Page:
Many people think about workplace injuries as those which befall farm laborers, auto mechanics, crab fishermen and bull-riders. Sometimes, though, the employee who gets hurt or killed on the job is very highly-paid star. James Hetfield of Metallica, for instance, was working when a pyrotechnic explosion set him on fire during a concert. From the Acadamy Awards to the Super Bowl, famous people have come up lame in hot pursuit of their chosen professions.
Entertainers In Jeopardy
Given the nature of his work, not too many people expressed much surprise when the news broke of Steve “The Crocodile Hunter” Irwin’s death from a stingray’s barb a few years back, but all expressed great sorrow. Irwin was a shooting star who left a trail of goodwill for (and understanding of) nature in his wake. Hollywood, too, has seen its share of leading men go down, including Jackie Chan (broken foot) and Paul Hogan (torn pectoral muscle). It’s an extra expense that the producers likely didn’t appreciate.
In pro football, there is clearly an escalated chance of suffering an injury in the course of one’s duties. Sometimes, though, the nature of the disability has more to do with conduct that is not sanctioned on the gridiron. Oakland Raiders linebacker Bill Romanowski found that out in 2003 after getting into a fight with teammate Marcus Williams during training camp. Romanowski pulled off Williams’ helmet and punched him in the face, breaking his orbital bone.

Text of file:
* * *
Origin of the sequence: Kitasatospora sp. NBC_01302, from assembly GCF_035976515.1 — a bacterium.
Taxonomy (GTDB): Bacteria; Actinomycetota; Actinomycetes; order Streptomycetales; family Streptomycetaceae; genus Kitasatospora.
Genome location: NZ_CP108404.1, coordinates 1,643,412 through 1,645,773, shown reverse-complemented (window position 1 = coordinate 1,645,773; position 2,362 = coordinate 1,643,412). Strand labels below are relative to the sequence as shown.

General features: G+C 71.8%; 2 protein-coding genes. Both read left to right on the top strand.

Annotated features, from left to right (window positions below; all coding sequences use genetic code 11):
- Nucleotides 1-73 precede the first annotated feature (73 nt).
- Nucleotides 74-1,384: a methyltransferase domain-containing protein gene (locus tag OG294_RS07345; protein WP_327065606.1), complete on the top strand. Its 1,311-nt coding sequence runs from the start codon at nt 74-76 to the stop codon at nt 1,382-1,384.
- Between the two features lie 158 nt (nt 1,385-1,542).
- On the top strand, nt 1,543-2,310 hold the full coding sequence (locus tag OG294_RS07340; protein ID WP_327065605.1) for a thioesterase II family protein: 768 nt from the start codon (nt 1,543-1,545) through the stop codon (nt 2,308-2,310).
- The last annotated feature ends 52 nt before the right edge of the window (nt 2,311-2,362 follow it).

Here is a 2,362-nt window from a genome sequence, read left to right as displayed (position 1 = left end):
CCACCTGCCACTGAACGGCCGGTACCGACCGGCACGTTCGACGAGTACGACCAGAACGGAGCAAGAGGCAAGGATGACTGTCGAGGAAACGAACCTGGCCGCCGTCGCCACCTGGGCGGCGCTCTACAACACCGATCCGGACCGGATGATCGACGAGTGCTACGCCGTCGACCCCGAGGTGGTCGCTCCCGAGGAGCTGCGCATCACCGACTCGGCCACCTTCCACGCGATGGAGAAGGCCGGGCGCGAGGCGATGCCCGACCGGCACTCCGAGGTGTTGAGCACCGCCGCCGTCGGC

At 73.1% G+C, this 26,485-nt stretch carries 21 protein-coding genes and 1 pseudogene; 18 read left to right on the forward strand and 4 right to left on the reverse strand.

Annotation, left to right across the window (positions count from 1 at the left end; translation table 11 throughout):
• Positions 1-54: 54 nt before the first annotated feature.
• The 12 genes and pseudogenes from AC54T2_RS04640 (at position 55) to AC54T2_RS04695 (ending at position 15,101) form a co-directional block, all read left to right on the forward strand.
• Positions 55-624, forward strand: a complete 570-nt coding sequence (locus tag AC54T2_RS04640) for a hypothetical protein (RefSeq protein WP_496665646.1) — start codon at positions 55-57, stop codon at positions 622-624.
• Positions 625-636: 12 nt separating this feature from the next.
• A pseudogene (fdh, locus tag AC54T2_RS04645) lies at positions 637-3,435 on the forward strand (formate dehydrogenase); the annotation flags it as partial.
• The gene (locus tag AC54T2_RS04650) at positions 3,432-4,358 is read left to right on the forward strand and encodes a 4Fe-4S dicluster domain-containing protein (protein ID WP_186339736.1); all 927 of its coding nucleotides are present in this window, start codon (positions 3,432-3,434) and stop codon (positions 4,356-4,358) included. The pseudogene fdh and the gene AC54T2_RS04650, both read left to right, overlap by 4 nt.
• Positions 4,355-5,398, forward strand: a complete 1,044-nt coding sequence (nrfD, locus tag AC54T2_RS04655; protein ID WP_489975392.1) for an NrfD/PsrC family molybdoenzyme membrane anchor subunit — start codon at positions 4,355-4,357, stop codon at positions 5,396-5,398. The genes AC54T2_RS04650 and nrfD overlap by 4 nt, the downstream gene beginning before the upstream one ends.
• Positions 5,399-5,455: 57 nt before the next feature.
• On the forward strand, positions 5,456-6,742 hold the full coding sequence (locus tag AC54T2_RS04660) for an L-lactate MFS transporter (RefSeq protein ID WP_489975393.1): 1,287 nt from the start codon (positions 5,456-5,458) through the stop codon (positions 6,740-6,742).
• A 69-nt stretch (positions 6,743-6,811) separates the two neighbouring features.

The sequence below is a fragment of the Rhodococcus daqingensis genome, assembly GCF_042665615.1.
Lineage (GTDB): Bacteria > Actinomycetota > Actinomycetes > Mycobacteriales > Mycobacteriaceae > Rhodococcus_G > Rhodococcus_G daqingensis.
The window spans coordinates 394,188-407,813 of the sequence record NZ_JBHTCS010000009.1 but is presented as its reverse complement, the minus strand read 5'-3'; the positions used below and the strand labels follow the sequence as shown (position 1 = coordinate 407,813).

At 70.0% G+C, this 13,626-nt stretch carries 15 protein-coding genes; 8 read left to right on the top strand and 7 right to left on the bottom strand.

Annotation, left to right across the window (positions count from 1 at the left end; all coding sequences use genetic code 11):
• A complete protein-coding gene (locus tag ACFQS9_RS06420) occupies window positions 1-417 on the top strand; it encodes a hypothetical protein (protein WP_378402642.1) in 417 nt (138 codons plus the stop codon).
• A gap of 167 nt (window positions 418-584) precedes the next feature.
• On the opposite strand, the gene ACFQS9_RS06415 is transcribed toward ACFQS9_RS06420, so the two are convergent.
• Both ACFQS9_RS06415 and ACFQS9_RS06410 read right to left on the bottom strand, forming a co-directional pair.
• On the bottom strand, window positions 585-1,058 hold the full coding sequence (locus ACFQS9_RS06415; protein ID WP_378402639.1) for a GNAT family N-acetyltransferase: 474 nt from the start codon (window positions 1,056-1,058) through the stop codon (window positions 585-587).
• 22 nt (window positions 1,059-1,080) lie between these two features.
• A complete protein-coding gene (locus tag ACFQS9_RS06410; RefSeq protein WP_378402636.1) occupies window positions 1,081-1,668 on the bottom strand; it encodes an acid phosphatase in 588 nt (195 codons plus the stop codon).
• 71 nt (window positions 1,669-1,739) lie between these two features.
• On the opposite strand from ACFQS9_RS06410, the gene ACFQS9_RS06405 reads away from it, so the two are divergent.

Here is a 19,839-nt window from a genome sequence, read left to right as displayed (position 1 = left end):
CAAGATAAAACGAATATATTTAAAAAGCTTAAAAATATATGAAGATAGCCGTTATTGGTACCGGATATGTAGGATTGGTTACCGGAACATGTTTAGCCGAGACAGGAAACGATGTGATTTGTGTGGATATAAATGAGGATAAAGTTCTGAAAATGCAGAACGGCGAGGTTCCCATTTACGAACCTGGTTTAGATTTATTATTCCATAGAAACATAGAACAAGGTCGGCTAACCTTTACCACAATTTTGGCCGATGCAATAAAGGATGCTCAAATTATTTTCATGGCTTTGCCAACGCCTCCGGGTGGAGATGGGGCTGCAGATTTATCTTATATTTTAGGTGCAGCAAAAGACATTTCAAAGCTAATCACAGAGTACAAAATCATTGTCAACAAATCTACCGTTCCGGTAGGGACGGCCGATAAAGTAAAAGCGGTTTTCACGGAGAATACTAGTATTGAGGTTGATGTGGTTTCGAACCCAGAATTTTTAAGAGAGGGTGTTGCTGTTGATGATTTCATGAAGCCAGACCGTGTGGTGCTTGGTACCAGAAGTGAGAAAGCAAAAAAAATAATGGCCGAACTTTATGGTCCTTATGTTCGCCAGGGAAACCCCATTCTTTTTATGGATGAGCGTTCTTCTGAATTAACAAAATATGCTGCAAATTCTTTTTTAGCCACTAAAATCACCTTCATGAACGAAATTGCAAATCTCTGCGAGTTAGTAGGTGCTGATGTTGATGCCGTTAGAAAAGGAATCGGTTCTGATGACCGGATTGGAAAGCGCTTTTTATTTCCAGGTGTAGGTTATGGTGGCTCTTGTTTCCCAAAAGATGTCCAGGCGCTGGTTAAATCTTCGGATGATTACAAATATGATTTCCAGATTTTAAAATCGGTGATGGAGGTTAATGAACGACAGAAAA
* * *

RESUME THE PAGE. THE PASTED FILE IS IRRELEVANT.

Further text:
Rather than handing off the bills to his employer as a work-related matter, Williams sued his teammate directly. “This crossed the line,” he said. “This isn’t football.” Due in part to Romanowski’s volatile record on the field (he was once fined $4,500 for kicking another player in the head), Williams was victorious in court, although he only was awarded $340,000 of the $3.4 million he had sought in damages.